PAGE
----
Tyson Fury defended his WBC heavyweight world title with a comprehensive victory over old rival Derek Chisora.

Fury stayed on course for a unification showdown with reigning IBF, IBO, WBO and WBA holder Oleksandr Usyk, who was ringside at the Tottenham Hotspur Stadium, after pummelling Chisora into a 10th-round stoppage.

The 34-year-old Morecambe fighter should now get his crack at Ukrainian Usyk, and a shot at becoming the first undisputed world heavyweight champion since Lennox Lewis, some time in the spring.

Afterwards Fury called out a grinning Usyk.

Chisora was brought in for a third bout with Fury after proposed fights with Usyk, who has been taking a break from boxing, or British rival Anthony Joshua failed to materialise.

Fury had comfortably beaten Chisora on points in 2011 and again in 2014, also via a 10th-round stoppage.

Thus, the 'trilogy' fight that British heavyweight boxing never knew it needed had been a hard sell, especially during a World Cup.

Chisora, after all, had lost seven of his 20 fights since that second defeat to Fury and turns 39 later this month.

The event was not a sell-out but nevertheless almost 60,000 hardy souls braved the icy December weather to be in attendance.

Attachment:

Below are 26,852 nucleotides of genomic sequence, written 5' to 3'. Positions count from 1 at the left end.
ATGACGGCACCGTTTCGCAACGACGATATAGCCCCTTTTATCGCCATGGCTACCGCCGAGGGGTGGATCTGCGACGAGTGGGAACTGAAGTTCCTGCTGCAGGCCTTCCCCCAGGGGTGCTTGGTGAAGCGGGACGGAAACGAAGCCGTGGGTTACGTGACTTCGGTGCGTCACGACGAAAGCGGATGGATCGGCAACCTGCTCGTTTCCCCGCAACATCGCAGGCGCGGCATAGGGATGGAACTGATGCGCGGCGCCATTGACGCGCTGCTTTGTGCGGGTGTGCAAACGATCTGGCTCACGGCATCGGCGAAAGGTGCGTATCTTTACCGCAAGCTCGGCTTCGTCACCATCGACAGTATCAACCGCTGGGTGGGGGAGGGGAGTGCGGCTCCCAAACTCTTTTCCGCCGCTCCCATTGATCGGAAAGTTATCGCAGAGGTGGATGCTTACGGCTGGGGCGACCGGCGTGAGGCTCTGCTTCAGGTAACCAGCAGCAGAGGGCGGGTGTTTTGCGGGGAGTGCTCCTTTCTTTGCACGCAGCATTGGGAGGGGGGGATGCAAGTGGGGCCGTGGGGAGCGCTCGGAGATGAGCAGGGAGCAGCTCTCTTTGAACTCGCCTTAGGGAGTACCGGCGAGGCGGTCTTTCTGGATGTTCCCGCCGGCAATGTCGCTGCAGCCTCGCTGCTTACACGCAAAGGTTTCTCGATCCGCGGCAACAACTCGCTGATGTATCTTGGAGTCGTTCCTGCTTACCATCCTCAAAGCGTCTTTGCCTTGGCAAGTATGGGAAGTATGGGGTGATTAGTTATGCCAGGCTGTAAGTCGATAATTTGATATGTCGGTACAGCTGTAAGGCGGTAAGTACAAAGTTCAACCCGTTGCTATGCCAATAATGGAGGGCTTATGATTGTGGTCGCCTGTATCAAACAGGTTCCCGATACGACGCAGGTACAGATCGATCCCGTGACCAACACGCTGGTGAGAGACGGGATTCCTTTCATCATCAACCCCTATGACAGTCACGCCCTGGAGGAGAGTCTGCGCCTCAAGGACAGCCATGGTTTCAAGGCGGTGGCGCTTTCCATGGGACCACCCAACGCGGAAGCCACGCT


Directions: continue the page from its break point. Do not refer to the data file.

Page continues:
Fury, in his first fight since ‘retiring’ after knocking out Dillian Whyte in front of 94,000 at Wembley in April, warmed up in his dressing room in an England shirt and walked out to ‘Three Lions’.

When the action got under way a punishing body shot momentarily left Chisora gasping for breath, and in the second round Fury began finding his target with more frequency.

Tyson Fury and Derek Chisora fall to the floor during their bout

Chisora gestured that he was not concerned by the onslaught but he was clearly struggling with Fury’s power – as he had in the previous two meetings.

In the third Chisora was hanging on again, so much so that at one point he dragged the champion to the floor with him.

Such was Fury's dominance he was able to switch stance from southpaw to orthodox and back again, with Chisora having no answer to the blows raining down on him.

By the ninth round the punishment was really starting to tell, a weary Chisora sporting a bad cut under an eye and spitting blood.

He went out on his shield, though, with referee Victor Loughlin putting Chisora out of his misery in the 10th.

It was a valiant but ultimately futile attempt by the challenger, who would have become the fifth-oldest heavyweight champion if he caused an upset, but will at least take a decent pay cheque into what looks a likely retirement.

"He’s an absolute warrior," said Fury afterwards. "A British warrior. We’ve had three epic fights and he’s a tough man."

For Fury it was victory number 33 of his undefeated career, and number 34 is set to be the one that defines him.